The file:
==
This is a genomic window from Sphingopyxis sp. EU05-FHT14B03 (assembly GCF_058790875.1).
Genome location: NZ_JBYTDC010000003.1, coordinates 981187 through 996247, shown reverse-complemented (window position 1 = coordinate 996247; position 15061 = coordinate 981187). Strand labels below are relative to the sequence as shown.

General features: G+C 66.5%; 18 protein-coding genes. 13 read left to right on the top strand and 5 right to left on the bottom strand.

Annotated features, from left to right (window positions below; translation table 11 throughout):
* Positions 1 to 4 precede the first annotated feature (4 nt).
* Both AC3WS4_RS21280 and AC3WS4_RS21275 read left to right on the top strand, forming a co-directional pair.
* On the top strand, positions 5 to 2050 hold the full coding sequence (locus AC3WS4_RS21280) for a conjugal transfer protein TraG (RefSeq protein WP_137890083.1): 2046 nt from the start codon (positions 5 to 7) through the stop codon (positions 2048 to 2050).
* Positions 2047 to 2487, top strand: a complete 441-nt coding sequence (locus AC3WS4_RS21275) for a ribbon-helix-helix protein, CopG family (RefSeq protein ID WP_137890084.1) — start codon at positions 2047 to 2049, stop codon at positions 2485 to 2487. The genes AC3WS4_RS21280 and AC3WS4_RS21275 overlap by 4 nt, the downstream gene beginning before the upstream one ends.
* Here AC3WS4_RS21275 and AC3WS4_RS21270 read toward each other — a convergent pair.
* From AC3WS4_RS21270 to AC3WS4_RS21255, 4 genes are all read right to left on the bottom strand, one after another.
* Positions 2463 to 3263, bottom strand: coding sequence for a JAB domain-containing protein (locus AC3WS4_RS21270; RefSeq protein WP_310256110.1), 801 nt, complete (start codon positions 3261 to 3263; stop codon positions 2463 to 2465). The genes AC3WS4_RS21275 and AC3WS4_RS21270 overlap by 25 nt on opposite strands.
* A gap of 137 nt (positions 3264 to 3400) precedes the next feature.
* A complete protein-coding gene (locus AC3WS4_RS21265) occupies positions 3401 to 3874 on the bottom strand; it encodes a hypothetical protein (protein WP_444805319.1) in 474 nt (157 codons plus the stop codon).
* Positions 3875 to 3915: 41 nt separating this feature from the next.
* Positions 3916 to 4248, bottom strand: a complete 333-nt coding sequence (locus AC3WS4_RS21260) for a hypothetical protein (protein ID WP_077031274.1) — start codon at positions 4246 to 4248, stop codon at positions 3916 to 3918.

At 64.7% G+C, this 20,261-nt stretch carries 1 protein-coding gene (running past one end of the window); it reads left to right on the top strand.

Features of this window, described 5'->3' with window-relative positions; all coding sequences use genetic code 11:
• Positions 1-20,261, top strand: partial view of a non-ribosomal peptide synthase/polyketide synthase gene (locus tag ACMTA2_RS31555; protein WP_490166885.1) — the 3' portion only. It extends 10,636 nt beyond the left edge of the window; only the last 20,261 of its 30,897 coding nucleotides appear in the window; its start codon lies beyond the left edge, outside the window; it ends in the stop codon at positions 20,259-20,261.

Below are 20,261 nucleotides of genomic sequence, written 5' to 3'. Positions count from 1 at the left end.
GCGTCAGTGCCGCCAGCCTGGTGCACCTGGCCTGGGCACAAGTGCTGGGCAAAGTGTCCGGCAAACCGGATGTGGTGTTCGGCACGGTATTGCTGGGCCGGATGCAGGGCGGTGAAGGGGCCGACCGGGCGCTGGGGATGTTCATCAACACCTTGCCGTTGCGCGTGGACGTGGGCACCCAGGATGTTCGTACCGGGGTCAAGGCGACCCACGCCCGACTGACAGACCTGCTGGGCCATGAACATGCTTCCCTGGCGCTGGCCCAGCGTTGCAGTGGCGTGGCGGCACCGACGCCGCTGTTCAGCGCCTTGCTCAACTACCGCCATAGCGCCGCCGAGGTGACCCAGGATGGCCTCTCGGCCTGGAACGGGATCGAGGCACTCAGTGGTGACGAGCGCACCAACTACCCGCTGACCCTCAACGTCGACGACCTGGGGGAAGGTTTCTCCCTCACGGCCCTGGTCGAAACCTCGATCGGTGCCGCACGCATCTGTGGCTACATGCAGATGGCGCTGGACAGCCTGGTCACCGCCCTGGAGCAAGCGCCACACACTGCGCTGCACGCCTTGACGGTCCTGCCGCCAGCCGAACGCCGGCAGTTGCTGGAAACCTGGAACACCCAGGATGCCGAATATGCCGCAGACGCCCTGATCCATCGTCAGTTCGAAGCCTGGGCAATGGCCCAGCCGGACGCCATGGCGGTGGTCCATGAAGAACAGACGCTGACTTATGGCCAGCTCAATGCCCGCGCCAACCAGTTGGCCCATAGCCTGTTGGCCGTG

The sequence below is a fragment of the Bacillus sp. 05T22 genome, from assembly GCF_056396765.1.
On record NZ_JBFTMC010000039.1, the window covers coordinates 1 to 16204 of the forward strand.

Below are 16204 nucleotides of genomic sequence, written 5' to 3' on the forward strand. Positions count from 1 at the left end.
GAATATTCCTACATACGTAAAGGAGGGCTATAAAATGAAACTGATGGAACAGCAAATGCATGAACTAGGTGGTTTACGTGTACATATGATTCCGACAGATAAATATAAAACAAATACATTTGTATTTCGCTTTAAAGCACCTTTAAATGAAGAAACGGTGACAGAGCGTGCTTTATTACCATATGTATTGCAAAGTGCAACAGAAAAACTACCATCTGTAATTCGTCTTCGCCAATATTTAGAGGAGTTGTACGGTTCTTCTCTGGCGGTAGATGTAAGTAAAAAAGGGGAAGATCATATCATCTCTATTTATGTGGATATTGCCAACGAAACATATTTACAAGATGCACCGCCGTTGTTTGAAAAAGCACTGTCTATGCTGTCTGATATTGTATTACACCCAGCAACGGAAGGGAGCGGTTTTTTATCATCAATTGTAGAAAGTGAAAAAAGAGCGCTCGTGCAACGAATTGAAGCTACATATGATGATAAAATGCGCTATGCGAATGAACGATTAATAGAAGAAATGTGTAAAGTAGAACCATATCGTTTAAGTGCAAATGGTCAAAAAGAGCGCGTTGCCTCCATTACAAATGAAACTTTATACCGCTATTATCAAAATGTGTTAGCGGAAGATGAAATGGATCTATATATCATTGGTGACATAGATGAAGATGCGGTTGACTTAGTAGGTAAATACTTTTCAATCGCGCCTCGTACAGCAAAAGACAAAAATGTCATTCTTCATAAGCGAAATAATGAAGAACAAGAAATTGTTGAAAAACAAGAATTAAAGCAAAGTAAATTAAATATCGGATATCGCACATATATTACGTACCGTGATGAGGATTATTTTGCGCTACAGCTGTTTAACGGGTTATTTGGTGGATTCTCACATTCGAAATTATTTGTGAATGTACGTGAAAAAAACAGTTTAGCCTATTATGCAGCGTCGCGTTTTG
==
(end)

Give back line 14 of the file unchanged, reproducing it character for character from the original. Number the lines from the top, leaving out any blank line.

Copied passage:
* Positions 3875 to 3915: 41 nt separating this feature from the next.